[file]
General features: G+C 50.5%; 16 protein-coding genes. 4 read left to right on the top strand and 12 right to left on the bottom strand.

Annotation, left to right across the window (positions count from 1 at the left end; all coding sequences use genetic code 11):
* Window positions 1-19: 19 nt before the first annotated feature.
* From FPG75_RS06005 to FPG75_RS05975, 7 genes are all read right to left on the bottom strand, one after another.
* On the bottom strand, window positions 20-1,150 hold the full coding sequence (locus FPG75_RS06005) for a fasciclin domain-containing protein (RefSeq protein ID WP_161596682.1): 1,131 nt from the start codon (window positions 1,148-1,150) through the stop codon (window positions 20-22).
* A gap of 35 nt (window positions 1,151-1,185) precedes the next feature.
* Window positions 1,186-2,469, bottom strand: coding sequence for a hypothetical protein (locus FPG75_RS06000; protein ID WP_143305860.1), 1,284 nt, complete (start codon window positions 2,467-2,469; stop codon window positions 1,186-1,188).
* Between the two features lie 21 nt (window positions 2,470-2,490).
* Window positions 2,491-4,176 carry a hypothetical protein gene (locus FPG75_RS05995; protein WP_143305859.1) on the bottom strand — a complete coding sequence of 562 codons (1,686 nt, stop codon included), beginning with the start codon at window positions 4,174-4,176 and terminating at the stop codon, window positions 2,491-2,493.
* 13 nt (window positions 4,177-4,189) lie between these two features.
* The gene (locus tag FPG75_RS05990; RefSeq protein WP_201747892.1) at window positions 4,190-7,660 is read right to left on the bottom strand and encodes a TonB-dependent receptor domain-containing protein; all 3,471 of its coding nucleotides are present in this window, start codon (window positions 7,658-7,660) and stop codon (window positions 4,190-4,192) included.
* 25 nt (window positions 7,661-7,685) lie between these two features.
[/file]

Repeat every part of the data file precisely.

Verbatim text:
General features: G+C 50.5%; 16 protein-coding genes. 4 read left to right on the top strand and 12 right to left on the bottom strand.

Annotation, left to right across the window (positions count from 1 at the left end; all coding sequences use genetic code 11):
* Window positions 1-19: 19 nt before the first annotated feature.
* From FPG75_RS06005 to FPG75_RS05975, 7 genes are all read right to left on the bottom strand, one after another.
* On the bottom strand, window positions 20-1,150 hold the full coding sequence (locus FPG75_RS06005) for a fasciclin domain-containing protein (RefSeq protein ID WP_161596682.1): 1,131 nt from the start codon (window positions 1,148-1,150) through the stop codon (window positions 20-22).
* A gap of 35 nt (window positions 1,151-1,185) precedes the next feature.
* Window positions 1,186-2,469, bottom strand: coding sequence for a hypothetical protein (locus FPG75_RS06000; protein ID WP_143305860.1), 1,284 nt, complete (start codon window positions 2,467-2,469; stop codon window positions 1,186-1,188).
* Between the two features lie 21 nt (window positions 2,470-2,490).
* Window positions 2,491-4,176 carry a hypothetical protein gene (locus FPG75_RS05995; protein WP_143305859.1) on the bottom strand — a complete coding sequence of 562 codons (1,686 nt, stop codon included), beginning with the start codon at window positions 4,174-4,176 and terminating at the stop codon, window positions 2,491-2,493.
* 13 nt (window positions 4,177-4,189) lie between these two features.
* The gene (locus tag FPG75_RS05990; RefSeq protein WP_201747892.1) at window positions 4,190-7,660 is read right to left on the bottom strand and encodes a TonB-dependent receptor domain-containing protein; all 3,471 of its coding nucleotides are present in this window, start codon (window positions 7,658-7,660) and stop codon (window positions 4,190-4,192) included.
* 25 nt (window positions 7,661-7,685) lie between these two features.